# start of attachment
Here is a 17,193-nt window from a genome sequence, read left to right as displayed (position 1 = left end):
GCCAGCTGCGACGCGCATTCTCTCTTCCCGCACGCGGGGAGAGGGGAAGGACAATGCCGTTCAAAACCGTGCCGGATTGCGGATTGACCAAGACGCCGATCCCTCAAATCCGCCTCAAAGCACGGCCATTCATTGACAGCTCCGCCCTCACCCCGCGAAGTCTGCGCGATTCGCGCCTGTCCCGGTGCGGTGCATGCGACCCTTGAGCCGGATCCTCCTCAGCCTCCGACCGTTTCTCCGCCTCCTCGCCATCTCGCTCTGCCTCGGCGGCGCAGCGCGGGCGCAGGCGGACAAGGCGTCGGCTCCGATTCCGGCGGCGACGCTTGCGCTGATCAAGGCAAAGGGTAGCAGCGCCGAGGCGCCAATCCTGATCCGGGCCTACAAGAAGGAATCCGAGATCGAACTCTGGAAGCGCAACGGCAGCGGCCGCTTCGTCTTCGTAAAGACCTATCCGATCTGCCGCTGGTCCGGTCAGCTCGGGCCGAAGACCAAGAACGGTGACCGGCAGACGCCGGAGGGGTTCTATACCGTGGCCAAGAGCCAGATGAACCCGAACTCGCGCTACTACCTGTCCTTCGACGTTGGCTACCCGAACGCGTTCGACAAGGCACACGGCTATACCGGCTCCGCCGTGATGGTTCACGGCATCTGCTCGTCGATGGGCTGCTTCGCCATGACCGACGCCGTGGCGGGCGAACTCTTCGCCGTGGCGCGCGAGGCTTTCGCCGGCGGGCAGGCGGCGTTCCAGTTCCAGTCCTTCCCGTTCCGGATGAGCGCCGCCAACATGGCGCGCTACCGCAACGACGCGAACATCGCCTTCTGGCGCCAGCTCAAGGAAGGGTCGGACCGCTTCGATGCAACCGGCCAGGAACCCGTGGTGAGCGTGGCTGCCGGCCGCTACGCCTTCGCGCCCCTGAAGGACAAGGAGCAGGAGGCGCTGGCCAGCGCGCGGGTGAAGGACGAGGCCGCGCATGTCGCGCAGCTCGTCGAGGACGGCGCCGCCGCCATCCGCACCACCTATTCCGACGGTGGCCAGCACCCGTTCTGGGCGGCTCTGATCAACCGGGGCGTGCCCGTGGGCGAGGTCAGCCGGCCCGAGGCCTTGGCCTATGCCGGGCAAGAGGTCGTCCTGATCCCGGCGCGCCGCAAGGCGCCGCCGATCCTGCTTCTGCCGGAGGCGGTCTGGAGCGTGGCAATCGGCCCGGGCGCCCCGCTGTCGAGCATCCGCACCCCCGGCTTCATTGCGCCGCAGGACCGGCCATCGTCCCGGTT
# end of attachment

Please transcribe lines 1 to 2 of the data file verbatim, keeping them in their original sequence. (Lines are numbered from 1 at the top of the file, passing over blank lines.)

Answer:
Here is a 17,193-nt window from a genome sequence, read left to right as displayed (position 1 = left end):
GCCAGCTGCGACGCGCATTCTCTCTTCCCGCACGCGGGGAGAGGGGAAGGACAATGCCGTTCAAAACCGTGCCGGATTGCGGATTGACCAAGACGCCGATCCCTCAAATCCGCCTCAAAGCACGGCCATTCATTGACAGCTCCGCCCTCACCCCGCGAAGTCTGCGCGATTCGCGCCTGTCCCGGTGCGGTGCATGCGACCCTTGAGCCGGATCCTCCTCAGCCTCCGACCGTTTCTCCGCCTCCTCGCCATCTCGCTCTGCCTCGGCGGCGCAGCGCGGGCGCAGGCGGACAAGGCGTCGGCTCCGATTCCGGCGGCGACGCTTGCGCTGATCAAGGCAAAGGGTAGCAGCGCCGAGGCGCCAATCCTGATCCGGGCCTACAAGAAGGAATCCGAGATCGAACTCTGGAAGCGCAACGGCAGCGGCCGCTTCGTCTTCGTAAAGACCTATCCGATCTGCCGCTGGTCCGGTCAGCTCGGGCCGAAGACCAAGAACGGTGACCGGCAGACGCCGGAGGGGTTCTATACCGTGGCCAAGAGCCAGATGAACCCGAACTCGCGCTACTACCTGTCCTTCGACGTTGGCTACCCGAACGCGTTCGACAAGGCACACGGCTATACCGGCTCCGCCGTGATGGTTCACGGCATCTGCTCGTCGATGGGCTGCTTCGCCATGACCGACGCCGTGGCGGGCGAACTCTTCGCCGTGGCGCGCGAGGCTTTCGCCGGCGGGCAGGCGGCGTTCCAGTTCCAGTCCTTCCCGTTCCGGATGAGCGCCGCCAACATGGCGCGCTACCGCAACGACGCGAACATCGCCTTCTGGCGCCAGCTCAAGGAAGGGTCGGACCGCTTCGATGCAACCGGCCAGGAACCCGTGGTGAGCGTGGCTGCCGGCCGCTACGCCTTCGCGCCCCTGAAGGACAAGGAGCAGGAGGCGCTGGCCAGCGCGCGGGTGAAGGACGAGGCCGCGCATGTCGCGCAGCTCGTCGAGGACGGCGCCGCCGCCATCCGCACCACCTATTCCGACGGTGGCCAGCACCCGTTCTGGGCGGCTCTGATCAACCGGGGCGTGCCCGTGGGCGAGGTCAGCCGGCCCGAGGCCTTGGCCTATGCCGGGCAAGAGGTCGTCCTGATCCCGGCGCGCCGCAAGGCGCCGCCGATCCTGCTTCTGCCGGAGGCGGTCTGGAGCGTGGCAATCGGCCCGGGCGCCCCGCTGTCGAGCATCCGCACCCCCGGCTTCATTGCGCCGCAGGACCGGCCATCGTCCCGGTT